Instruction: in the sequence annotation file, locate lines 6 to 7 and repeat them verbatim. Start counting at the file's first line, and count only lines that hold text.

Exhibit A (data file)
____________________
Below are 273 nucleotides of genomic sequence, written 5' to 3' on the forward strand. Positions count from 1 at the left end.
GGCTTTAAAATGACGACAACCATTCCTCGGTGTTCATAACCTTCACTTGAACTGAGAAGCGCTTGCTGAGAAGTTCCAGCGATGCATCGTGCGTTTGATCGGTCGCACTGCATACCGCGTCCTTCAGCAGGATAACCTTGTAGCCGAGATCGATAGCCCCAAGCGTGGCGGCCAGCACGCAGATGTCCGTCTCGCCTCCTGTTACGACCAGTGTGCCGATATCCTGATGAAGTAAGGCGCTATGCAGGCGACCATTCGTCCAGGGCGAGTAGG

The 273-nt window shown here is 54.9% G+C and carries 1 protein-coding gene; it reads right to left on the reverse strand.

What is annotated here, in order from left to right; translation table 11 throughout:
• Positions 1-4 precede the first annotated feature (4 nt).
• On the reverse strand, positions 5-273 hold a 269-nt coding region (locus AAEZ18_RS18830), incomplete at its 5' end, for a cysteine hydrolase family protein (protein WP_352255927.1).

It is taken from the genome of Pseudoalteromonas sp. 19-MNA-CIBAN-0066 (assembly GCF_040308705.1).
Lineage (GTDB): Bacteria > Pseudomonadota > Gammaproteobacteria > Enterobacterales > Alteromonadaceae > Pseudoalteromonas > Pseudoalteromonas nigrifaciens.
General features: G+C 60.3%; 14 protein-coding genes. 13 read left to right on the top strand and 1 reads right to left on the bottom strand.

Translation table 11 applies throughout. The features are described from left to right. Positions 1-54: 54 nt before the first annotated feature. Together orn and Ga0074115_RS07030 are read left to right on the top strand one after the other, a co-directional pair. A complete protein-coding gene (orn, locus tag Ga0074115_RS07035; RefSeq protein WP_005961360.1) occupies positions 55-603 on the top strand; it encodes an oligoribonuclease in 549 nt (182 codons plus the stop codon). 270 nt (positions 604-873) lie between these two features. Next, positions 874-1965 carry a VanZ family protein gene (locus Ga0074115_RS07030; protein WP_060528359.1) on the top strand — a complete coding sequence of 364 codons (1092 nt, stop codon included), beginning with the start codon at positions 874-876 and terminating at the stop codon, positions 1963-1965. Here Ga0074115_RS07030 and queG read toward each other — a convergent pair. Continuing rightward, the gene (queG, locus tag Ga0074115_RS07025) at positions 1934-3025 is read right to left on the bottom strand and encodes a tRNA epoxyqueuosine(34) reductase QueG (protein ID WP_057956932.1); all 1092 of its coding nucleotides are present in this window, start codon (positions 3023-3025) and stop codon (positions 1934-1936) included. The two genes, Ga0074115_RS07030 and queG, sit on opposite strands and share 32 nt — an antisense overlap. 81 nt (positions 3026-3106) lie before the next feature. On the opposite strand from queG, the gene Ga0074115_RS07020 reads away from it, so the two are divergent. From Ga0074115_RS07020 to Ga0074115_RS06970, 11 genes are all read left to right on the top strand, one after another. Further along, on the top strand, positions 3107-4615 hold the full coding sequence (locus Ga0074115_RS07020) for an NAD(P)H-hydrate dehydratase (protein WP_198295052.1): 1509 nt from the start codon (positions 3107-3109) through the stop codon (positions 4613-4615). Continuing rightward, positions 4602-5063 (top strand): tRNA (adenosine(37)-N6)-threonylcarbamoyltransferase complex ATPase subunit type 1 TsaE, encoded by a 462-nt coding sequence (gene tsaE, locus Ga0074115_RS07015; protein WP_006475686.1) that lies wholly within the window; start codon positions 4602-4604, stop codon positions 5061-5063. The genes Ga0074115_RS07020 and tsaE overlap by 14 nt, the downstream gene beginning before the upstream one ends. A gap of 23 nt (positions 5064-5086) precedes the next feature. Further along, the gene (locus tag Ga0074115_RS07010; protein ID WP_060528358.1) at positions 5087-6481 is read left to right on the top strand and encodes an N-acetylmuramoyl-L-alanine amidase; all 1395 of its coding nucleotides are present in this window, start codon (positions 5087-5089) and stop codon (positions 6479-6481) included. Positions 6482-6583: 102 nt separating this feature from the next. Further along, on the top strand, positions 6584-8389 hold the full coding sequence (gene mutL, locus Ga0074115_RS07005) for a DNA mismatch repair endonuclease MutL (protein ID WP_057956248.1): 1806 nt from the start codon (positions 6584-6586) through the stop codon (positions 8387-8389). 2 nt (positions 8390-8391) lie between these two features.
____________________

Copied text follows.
• On the reverse strand, positions 5-273 hold a 269-nt coding region (locus AAEZ18_RS18830), incomplete at its 5' end, for a cysteine hydrolase family protein (protein WP_352255927.1).

It is taken from the genome of Pseudoalteromonas sp. 19-MNA-CIBAN-0066 (assembly GCF_040308705.1).